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Placenta Previa in Pregnancy (cont.)

Placenta Previa Symptoms

Vaginal bleeding after the 20th week of gestation is the primary symptom of placenta previa. Although the bleeding is typically painless, in some cases it can be associated with uterine contractions and abdominal pain. Bleeding occurs in most women with placenta previa. Bleeding may range in severity from light to severe.

Placenta previa symptoms can be associated with other complications of pregnancy including:

  • Placenta accreta occurs when the placental tissues grows too deeply into the womb, attaching to the muscle layer, resulting in difficulty separating from the wall of the uterus at delivery. This complication can cause life-threatening bleeding and commonly requires hysterectomy at the time of Cesarean delivery. Placenta accrete occurs in 5% to 10% of women with placenta previa.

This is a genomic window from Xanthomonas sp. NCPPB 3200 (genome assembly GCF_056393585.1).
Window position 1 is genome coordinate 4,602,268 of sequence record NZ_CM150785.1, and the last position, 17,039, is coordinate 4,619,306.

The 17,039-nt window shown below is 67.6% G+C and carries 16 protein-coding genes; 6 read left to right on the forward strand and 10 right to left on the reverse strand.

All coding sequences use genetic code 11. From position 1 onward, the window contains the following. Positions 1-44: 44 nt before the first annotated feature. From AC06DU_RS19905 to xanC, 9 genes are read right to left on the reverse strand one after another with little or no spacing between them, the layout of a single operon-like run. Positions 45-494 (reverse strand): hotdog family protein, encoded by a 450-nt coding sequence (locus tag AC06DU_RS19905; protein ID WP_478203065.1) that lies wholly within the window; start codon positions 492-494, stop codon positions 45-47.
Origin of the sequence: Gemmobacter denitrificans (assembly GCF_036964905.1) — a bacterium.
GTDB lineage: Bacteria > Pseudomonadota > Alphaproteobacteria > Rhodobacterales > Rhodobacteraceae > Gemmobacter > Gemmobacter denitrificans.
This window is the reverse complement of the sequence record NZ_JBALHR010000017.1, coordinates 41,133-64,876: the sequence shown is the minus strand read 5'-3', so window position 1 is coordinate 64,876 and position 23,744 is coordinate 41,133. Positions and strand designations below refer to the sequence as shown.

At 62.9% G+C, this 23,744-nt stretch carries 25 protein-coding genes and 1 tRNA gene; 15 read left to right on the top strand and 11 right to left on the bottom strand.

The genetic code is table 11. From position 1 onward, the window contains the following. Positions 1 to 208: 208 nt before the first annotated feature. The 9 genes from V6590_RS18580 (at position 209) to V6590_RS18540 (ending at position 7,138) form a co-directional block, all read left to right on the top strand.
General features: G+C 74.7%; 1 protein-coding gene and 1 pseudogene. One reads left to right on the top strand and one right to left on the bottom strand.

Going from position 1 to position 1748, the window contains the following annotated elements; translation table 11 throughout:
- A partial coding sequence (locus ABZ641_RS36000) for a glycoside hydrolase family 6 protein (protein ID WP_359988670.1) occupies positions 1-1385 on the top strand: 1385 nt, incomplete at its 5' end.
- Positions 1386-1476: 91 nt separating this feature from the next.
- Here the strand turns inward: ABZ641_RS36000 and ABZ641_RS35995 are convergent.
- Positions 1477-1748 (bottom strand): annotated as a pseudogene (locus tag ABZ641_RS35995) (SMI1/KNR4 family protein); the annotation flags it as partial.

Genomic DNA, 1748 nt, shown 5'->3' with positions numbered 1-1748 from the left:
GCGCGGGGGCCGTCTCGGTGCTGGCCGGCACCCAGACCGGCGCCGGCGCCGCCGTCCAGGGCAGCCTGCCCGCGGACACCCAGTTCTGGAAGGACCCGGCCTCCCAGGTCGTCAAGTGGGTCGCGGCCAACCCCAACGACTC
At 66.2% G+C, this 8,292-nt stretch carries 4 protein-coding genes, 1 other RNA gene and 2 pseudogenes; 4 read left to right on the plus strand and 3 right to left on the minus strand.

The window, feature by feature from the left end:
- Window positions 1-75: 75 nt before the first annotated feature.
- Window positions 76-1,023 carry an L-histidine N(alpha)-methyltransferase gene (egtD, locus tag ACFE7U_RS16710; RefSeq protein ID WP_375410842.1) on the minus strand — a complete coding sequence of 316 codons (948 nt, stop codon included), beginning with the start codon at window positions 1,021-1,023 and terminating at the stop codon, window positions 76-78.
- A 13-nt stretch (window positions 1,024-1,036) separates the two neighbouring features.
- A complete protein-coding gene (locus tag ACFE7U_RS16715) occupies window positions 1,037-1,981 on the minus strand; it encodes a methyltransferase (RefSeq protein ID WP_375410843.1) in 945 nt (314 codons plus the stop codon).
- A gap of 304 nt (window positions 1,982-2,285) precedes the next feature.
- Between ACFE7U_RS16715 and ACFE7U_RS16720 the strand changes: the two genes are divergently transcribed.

• Preterm premature rupture of the membranes (PPROM) can result from the bleeding of placenta previa.
  • Other abnormalities of the placenta or umbilical cord can be associated with placenta previa
  • Breech or abnormal presentation of the fetus can be associated with placenta previa due to the presence of the placenta in the lower part of the uterus.
  • Some studies have shown a reduction in fetal growth associated with placenta previa.
  • Finally, placenta previa, like other complications of pregnancy, can have a significant emotional impact on the mother after it has been diagnosed.
Medically Reviewed by a Doctor on 7/31/2014

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